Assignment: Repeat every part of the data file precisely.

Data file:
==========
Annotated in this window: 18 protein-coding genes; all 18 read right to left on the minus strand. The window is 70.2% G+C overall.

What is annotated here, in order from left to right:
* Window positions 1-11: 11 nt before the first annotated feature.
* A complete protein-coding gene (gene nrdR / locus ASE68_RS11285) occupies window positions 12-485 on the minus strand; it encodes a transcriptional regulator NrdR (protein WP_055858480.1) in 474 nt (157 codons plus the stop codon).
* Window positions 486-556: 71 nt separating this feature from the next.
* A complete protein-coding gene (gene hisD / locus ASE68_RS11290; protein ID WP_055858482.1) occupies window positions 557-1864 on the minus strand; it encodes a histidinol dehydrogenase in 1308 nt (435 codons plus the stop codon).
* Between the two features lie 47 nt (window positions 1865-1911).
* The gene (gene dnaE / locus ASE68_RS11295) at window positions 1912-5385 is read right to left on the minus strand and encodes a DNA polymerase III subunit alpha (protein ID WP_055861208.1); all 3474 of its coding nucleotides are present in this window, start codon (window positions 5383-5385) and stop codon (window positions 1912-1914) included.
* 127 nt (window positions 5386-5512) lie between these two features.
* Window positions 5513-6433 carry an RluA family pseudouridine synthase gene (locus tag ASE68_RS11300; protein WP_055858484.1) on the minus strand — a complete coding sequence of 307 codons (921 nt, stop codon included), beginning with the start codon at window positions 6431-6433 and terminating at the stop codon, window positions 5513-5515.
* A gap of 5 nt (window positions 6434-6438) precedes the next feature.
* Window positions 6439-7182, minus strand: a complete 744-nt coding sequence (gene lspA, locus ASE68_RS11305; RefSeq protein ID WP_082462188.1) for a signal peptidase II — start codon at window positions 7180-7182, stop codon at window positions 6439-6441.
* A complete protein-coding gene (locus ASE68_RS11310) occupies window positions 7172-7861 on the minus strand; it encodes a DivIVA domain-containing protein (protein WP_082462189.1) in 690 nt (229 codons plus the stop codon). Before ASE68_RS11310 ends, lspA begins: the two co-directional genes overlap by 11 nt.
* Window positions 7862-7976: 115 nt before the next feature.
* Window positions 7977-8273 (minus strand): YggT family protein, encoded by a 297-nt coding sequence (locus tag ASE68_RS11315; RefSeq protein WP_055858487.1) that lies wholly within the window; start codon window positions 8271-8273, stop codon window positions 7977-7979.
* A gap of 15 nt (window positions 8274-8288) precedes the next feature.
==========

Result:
Annotated in this window: 18 protein-coding genes; all 18 read right to left on the minus strand. The window is 70.2% G+C overall.

What is annotated here, in order from left to right:
* Window positions 1-11: 11 nt before the first annotated feature.
* A complete protein-coding gene (gene nrdR / locus ASE68_RS11285) occupies window positions 12-485 on the minus strand; it encodes a transcriptional regulator NrdR (protein WP_055858480.1) in 474 nt (157 codons plus the stop codon).
* Window positions 486-556: 71 nt separating this feature from the next.
* A complete protein-coding gene (gene hisD / locus ASE68_RS11290; protein ID WP_055858482.1) occupies window positions 557-1864 on the minus strand; it encodes a histidinol dehydrogenase in 1308 nt (435 codons plus the stop codon).
* Between the two features lie 47 nt (window positions 1865-1911).
* The gene (gene dnaE / locus ASE68_RS11295) at window positions 1912-5385 is read right to left on the minus strand and encodes a DNA polymerase III subunit alpha (protein ID WP_055861208.1); all 3474 of its coding nucleotides are present in this window, start codon (window positions 5383-5385) and stop codon (window positions 1912-1914) included.
* 127 nt (window positions 5386-5512) lie between these two features.
* Window positions 5513-6433 carry an RluA family pseudouridine synthase gene (locus tag ASE68_RS11300; protein WP_055858484.1) on the minus strand — a complete coding sequence of 307 codons (921 nt, stop codon included), beginning with the start codon at window positions 6431-6433 and terminating at the stop codon, window positions 5513-5515.
* A gap of 5 nt (window positions 6434-6438) precedes the next feature.
* Window positions 6439-7182, minus strand: a complete 744-nt coding sequence (gene lspA, locus ASE68_RS11305; RefSeq protein ID WP_082462188.1) for a signal peptidase II — start codon at window positions 7180-7182, stop codon at window positions 6439-6441.
* A complete protein-coding gene (locus ASE68_RS11310) occupies window positions 7172-7861 on the minus strand; it encodes a DivIVA domain-containing protein (protein WP_082462189.1) in 690 nt (229 codons plus the stop codon). Before ASE68_RS11310 ends, lspA begins: the two co-directional genes overlap by 11 nt.
* Window positions 7862-7976: 115 nt before the next feature.
* Window positions 7977-8273 (minus strand): YggT family protein, encoded by a 297-nt coding sequence (locus tag ASE68_RS11315; RefSeq protein WP_055858487.1) that lies wholly within the window; start codon window positions 8271-8273, stop codon window positions 7977-7979.
* A gap of 15 nt (window positions 8274-8288) precedes the next feature.